"As soon as the pandemic hit Bangladesh, many people left for their hometowns and for some, their financial situation prevented them from continuing to learn amid the crisis," Sadiq said.
In order to help the education industry sustain, the government has outlined policies with the University Grants Commission (UGC).
Subsequently, the commission has said it will assist universities through its Bangladesh Research and Education Network (BdREN) services.
10 Minute School is one of the support providers of the government's initiative.
"We have been helping such initiatives in the form of video production and policy-making," Sadiq informed.
In 2020, most universities in the country have conducted online classes, primary school lessons have been broadcast on national television and some tutors have held classes through platforms such as Google Classroom and Zoom.
One of the older participants of online education is the University of Liberal Arts Bangladesh (ULAB).
For the past five years, the institution had been developing a management system called MOODLE.
While it was mostly being used as supplementary to classrooms, the university authority decided to migrate to MOODLE to conduct classes and assessments during the shutdown.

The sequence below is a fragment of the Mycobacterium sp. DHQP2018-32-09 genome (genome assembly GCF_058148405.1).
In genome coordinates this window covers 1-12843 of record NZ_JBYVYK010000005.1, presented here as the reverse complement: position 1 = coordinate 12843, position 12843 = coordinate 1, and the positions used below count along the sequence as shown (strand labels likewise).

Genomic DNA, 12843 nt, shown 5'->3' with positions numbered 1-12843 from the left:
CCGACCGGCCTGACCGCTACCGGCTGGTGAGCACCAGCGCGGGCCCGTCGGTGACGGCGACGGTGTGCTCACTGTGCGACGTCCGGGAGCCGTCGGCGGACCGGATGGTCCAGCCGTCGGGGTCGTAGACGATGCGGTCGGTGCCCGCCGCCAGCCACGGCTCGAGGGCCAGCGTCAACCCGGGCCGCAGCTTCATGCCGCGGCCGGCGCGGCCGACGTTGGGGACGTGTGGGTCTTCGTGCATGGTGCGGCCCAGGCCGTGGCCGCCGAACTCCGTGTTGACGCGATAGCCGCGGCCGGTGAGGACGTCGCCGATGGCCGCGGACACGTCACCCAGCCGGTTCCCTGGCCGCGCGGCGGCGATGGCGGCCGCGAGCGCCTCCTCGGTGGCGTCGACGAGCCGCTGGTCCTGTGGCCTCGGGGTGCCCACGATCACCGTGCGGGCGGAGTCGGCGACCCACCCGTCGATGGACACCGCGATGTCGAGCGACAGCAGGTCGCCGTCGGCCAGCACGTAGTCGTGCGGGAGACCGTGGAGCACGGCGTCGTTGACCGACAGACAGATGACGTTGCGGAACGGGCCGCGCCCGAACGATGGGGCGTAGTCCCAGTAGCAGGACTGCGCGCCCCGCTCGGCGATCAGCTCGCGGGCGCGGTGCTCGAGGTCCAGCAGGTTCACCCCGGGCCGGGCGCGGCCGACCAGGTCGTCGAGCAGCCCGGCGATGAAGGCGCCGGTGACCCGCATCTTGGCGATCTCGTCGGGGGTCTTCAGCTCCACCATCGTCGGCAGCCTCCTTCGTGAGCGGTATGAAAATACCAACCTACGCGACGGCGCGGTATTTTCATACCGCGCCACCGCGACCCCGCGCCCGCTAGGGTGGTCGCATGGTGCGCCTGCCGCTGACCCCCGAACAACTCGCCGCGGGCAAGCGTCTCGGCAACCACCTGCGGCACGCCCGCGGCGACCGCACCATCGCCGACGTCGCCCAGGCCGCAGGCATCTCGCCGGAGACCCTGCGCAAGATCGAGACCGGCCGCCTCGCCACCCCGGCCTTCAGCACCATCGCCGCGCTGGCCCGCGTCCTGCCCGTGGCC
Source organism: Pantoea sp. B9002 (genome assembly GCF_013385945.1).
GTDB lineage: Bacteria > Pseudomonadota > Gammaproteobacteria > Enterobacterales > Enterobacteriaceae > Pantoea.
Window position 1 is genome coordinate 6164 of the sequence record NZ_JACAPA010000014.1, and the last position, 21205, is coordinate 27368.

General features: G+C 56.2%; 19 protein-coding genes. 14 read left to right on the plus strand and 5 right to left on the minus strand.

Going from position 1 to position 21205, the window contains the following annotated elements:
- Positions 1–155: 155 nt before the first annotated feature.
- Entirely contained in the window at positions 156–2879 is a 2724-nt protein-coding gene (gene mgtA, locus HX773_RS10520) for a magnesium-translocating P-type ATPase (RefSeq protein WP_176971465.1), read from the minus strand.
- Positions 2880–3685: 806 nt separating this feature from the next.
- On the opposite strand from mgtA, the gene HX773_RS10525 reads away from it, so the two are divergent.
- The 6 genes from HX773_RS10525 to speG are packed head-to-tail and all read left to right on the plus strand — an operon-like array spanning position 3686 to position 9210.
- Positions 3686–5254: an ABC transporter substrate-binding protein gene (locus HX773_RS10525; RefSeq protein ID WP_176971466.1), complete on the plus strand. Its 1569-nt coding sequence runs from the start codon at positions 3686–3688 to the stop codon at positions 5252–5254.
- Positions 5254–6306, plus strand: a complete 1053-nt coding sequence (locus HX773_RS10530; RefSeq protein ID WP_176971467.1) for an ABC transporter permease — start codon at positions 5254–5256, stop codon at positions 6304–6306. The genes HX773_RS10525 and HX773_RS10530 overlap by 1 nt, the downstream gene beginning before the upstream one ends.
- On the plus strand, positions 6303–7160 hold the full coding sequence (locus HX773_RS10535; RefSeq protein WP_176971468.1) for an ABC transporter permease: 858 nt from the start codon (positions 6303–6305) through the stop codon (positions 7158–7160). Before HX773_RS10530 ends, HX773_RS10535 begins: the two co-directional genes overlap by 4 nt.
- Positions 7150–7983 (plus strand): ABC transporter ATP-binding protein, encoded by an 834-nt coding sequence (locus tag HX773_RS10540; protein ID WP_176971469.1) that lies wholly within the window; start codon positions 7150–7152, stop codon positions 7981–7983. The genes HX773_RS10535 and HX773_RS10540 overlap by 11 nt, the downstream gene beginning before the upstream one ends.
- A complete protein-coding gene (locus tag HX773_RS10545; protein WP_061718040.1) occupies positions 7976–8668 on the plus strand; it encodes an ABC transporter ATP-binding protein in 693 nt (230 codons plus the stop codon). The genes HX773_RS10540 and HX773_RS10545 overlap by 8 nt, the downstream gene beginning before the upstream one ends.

Although ULAB students in Dhaka have had fairly easy access to online classes, those who are in their hometowns lagged behind due to issues such as poor internet connections and lack of equipment.
"I think that stable internet connection is one of the major drawbacks behind the industry not being able to reach its full potential. But the government has plans to provide optic fibre connections to all educational hubs in order to bring them under one umbrella," informed Sadiq.
Connecting all education hubs and its students will help to eradicate infrastructural barriers and improve pliancy.
He further said, "We need to work from two ends to make this happen. Firstly, the infrastructure and platforms need to be designed to perfection. Secondly, the content needs to be focused upon."